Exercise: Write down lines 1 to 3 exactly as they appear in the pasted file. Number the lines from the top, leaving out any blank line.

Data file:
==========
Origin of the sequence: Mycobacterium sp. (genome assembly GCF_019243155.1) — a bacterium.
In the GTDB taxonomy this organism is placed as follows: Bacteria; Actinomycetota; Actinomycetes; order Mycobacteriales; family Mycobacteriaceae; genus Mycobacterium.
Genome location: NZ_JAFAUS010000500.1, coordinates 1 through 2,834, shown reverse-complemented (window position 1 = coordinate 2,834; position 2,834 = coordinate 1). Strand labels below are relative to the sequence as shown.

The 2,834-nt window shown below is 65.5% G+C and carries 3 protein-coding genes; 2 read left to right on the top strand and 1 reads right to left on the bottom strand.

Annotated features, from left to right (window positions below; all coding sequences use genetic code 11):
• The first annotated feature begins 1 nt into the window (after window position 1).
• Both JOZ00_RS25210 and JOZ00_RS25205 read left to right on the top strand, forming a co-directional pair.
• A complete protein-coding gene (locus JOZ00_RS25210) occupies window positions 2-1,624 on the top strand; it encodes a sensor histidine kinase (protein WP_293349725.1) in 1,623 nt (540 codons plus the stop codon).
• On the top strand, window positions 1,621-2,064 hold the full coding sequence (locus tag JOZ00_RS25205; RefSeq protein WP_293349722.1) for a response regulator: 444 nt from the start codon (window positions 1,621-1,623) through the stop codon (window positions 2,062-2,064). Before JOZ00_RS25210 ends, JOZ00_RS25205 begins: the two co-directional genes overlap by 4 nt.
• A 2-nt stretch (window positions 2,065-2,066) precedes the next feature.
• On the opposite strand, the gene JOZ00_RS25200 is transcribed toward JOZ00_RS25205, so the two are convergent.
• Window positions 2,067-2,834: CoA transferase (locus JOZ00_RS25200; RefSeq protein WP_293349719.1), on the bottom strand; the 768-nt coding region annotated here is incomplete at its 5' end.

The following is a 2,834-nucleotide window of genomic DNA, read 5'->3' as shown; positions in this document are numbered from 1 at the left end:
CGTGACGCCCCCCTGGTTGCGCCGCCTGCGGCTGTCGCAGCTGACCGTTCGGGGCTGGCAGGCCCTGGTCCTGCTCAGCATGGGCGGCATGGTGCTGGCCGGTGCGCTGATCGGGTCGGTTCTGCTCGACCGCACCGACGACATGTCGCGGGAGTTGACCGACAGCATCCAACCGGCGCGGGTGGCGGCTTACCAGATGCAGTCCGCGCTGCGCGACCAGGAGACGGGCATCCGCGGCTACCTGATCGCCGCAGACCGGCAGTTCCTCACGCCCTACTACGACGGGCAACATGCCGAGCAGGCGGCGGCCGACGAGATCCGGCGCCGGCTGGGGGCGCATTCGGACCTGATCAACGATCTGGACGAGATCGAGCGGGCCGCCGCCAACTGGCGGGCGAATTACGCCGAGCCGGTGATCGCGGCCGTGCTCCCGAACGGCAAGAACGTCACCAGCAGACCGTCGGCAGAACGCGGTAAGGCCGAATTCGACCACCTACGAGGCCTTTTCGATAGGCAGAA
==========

Origin of the sequence: Mycobacterium sp. (genome assembly GCF_019243155.1) — a bacterium.
In the GTDB taxonomy this organism is placed as follows: Bacteria; Actinomycetota; Actinomycetes; order Mycobacteriales; family Mycobacteriaceae; genus Mycobacterium.
Genome location: NZ_JAFAUS010000500.1, coordinates 1 through 2,834, shown reverse-complemented (window position 1 = coordinate 2,834; position 2,834 = coordinate 1). Strand labels below are relative to the sequence as shown.